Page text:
It was an unseasonably warm December day for Southwestern Ontario. A beautiful afternoon to be outside, and that’s exactly where Charlie and Abby wanted to be. They were in the kitchen, toenails clicking as they circled and shifted, their whining breath fogging the glass of the back door. Jane finished putting away the last of the clean dishes and folded the tea towel over the oven handle.
“Hang on you two. I’m coming,” she said.
She looked out the door, and saw what it was that had the dogs so worked up. Len, the neighbourhood bunny stalker, was on the roof of the shed. He was stretched out in all his orange tabby cat glory, his eyes closed against the warm sun. Jane opened the sliding back door and the dogs took off as if someone had shot a starter’s gun. Len jerked his head in their direction, leaped to the fence and disappeared into the neighbouring yard. Charlie and Abby skid just short of the fence, barking like mad fools.
“They look quite pleased with themselves,” Jane thought as she closed the door and turned back to her dinner preparations.
Minutes later, a fierce noise erupted in the yard.
“Ugh – what are those two up to now?” she wondered.
She quickly realized it was not their usual sound of alarm, like when someone walked by the side gate. This barking was much more intense. Then, a third voice was thrown into the mix; it was high pitched and hissing.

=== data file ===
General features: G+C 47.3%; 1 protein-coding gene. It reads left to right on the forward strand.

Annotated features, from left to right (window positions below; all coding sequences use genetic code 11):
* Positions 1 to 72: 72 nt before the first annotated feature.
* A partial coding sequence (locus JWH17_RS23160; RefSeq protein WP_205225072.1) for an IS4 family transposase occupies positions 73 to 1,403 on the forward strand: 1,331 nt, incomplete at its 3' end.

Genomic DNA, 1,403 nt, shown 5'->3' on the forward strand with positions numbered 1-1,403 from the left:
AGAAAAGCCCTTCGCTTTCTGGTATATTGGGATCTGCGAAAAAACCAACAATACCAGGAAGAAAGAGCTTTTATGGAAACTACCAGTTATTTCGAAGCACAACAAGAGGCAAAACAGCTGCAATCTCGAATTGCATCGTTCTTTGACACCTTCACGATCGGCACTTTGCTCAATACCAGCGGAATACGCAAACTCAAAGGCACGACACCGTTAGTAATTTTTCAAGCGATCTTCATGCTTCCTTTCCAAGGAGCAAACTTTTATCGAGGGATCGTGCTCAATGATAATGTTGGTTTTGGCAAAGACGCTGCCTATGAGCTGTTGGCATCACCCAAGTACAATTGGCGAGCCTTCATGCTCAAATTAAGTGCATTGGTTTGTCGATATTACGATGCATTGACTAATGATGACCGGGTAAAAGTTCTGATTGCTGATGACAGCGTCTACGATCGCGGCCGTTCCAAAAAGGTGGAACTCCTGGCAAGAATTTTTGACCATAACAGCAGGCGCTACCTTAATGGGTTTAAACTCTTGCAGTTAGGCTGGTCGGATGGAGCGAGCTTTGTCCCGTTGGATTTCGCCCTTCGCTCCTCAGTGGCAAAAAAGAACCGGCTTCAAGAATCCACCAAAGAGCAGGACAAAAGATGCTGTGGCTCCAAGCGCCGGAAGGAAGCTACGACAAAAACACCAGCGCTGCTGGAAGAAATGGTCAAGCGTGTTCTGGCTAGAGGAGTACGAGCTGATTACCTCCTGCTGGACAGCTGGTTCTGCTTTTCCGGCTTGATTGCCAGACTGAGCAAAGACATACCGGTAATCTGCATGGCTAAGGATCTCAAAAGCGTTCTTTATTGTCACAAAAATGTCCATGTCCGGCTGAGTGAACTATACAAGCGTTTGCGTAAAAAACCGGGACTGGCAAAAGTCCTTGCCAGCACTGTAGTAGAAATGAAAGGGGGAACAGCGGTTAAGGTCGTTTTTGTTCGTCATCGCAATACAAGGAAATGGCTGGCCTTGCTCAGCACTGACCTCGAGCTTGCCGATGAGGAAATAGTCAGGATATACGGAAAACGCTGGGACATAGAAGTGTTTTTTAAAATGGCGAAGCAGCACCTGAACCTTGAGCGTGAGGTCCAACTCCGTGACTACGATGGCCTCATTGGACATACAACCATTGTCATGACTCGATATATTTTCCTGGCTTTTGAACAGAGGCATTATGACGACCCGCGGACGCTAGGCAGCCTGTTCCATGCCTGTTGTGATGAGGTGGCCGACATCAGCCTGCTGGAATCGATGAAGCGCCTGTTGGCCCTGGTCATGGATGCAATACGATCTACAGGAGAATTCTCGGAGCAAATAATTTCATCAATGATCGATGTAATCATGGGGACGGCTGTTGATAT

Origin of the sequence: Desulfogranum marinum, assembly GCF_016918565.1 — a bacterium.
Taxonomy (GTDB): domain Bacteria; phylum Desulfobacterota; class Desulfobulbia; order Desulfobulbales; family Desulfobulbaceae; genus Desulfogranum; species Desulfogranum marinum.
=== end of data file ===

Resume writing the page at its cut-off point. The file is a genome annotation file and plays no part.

“Oh no – Len!” Jane ran to the back door.
But it wasn’t Len.
It was a raccoon, and there was a lot of blood.
This story is fictional, but based on an incident that played out in Hamilton earlier this month. On December 2, two dogs had a significant altercation with a raccoon that was later confirmed positive for rabies. Five days after this, three more rabies positive raccoons were confirmed in the area. The Ministry of Natural Resources and Forestry (MNRF), distributes wildlife rabies vaccine baits in specific areas, to help protect our wildlife against rabid raccoons that cross the border into Canada. MNRF initiated hand and aerial baiting in the Hamilton area on December 7.
What steps can you take to avoid exposure where you live?
1. avoid contact with potentially rabid wildlife such as skunks, fox, raccoons and bats
2. keep your pets up to date on their rabies vaccinations
Rabies is a fatal disease – please protect yourself and your pets!